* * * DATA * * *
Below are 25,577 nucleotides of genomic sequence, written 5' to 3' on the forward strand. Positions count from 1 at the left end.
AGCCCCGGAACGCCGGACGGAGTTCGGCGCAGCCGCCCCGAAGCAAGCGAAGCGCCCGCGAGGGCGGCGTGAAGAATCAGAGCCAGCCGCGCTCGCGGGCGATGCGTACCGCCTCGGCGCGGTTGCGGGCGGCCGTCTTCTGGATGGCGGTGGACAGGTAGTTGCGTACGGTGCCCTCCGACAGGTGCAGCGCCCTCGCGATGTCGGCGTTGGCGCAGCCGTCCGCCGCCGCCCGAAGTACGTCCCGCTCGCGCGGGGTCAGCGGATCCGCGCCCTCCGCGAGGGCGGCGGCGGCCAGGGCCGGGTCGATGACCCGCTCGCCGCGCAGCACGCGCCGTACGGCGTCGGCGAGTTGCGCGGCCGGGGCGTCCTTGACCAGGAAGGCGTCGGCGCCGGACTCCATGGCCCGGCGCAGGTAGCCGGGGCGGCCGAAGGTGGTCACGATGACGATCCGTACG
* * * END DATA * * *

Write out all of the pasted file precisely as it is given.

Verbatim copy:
Below are 25,577 nucleotides of genomic sequence, written 5' to 3' on the forward strand. Positions count from 1 at the left end.
AGCCCCGGAACGCCGGACGGAGTTCGGCGCAGCCGCCCCGAAGCAAGCGAAGCGCCCGCGAGGGCGGCGTGAAGAATCAGAGCCAGCCGCGCTCGCGGGCGATGCGTACCGCCTCGGCGCGGTTGCGGGCGGCCGTCTTCTGGATGGCGGTGGACAGGTAGTTGCGTACGGTGCCCTCCGACAGGTGCAGCGCCCTCGCGATGTCGGCGTTGGCGCAGCCGTCCGCCGCCGCCCGAAGTACGTCCCGCTCGCGCGGGGTCAGCGGATCCGCGCCCTCCGCGAGGGCGGCGGCGGCCAGGGCCGGGTCGATGACCCGCTCGCCGCGCAGCACGCGCCGTACGGCGTCGGCGAGTTGCGCGGCCGGGGCGTCCTTGACCAGGAAGGCGTCGGCGCCGGACTCCATGGCCCGGCGCAGGTAGCCGGGGCGGCCGAAGGTGGTCACGATGACGATCCGTACG